Proponents of fat taxes look at the success of cigarette taxes to lower consumption levels and hope that Danes will be eating healthier and living longer because of this intervention.

However, food is different from tobacco. Smokers can live without cigarettes. No one lives without food. 

As well, there is no proof that replacing butter with margarine and a weekly burger with a fish sandwich is going to result in greater longevity.

At the end of the day, neither side can prove their argument…and as a result, what we have here is an experiment. An experiment being watched by governments around the world.

  • Governments that are desperate to reduce their healthcare costs.
  • Governments that are also desperate to increase tax revenue in order to generate balanced budgets.

And it’s those budget deficits that are going to play a big part in the adoption of fat taxes around the world.

Governments have become dependant on cigarette and alcohol taxes to help stay afloat.

And a nice big fat infusion of tax dollars coming from a pro-health fat tax seems like a real win-win for progressive legislators.

 

Just when you thought that the world couldn't get any fatter….

According to a paper published in The Lancet, there will be 65,000,000 more obese Americans by 2030.

And it’s not just the U.S. of A.

Great Britain is aiming to plop another 11,000,000 obese citizens and their accompanying health conditions onto their already overburdened National Health Service.

And those health conditions don’t come cheap.

fat world fat globe

 

In the U.S. alone, it’s estimated that medical costs associated with the treatment of new obesity related disease will increase by $48-66 billion per year. And considering how much of that cost will be borne by the American taxpayer, perhaps American politicians should stop mocking Michelle Obama’s Let’s Move program and start thinking up better ways to cut the fat.

And here’s why:

The researchers predicted the following impacts for the U.S. by 2030:

  • Obesity prevalence among men will rise from 32% in 2008 to approximately 50%
  • Obesity prevalence among women will rise from 35% to between 45% and 52%.
  • 7.8 million extra cases of diabetes
  • 6.8 million more cases of coronary heart disease and stroke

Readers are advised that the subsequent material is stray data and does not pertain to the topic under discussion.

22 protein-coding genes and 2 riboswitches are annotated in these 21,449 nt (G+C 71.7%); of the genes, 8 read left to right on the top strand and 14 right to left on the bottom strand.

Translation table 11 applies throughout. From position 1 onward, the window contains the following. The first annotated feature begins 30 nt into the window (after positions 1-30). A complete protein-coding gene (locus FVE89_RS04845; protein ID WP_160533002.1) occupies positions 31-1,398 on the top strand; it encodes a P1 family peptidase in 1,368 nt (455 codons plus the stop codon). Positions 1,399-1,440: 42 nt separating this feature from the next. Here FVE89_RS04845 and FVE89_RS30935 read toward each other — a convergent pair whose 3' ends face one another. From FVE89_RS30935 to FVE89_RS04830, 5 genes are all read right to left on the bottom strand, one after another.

• 539,000 additional cases of cancer
  • Annual spending on obesity-related diseases would rise by 13-16%, leading to 2.6% increase in national health spending.
  • Total medical costs associated with treatment of these preventable diseases are estimated to increase by $48-66 billion/year.

For the U.K., researchers predicted the following developments by 2030:

  • Prevalence of obesity among men would increase from 26% to between 41—48%.
  • Prevalence of obesity among women would increase from 26% to 35-43%.
  • 668 000 more cases of diabetes
  • 461,000 more cases of heart disease and stroke
  • 139,000 additional cases of cancer.
  • In the U.K., annual spending on obesity-related health would increase even more rapidly than in the U.S. due to its older population, rising 25%.

Conclusion

The next 20 years are going to be a great time to be a bariatric surgeon.

Reference

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Childhood Obesity, Breakfast Cereal and Whiny Kids

Last week, while shopping for groceries, I happened upon a scene familiar to many parents.

Passing the breakfast cereal aisle, my ears picked up the less-than-angelic tones of a 7 year old child screaming at her mother that she needed a specific brand of cereal and that she would hate her mom forever if she dared to purchase a product not endorsed by the appropriate cartoon character.

Luckily for the little girl’s growing pancreas, her mom didn’t give in to the blackmail.

But, it made me wonder.

  • How many parents would have given in?
  • How many parents would break under the strain of incessant nagging?
  • How many parents would sacrifice their child’s health in return for some peace & quiet?

Researchers at Johns Hopkins School of Public Health have recently examined this “Nag Factor”.

Described as “the tendency of children, who are bombarded with marketers’ messages, to unrelentingly request advertised items”, researchers explored whether and how mothers of young children have experienced this phenomenon and their strategies for coping.”

Here’s what they found.

According to study author Dina Borzekowski, “it’s clear that children are not the primary shoppers in the households, so how do child-oriented, low-nutrition foods and beverages enter the homes and diets of young children?

Our study indicates that while overall media use was not associated with nagging, one’s familiarity with commercial television characters was significantly associated with overall and specific types of nagging.

In addition, mothers cited packaging, characters, and commercials as the three main forces compelling their children to nag.”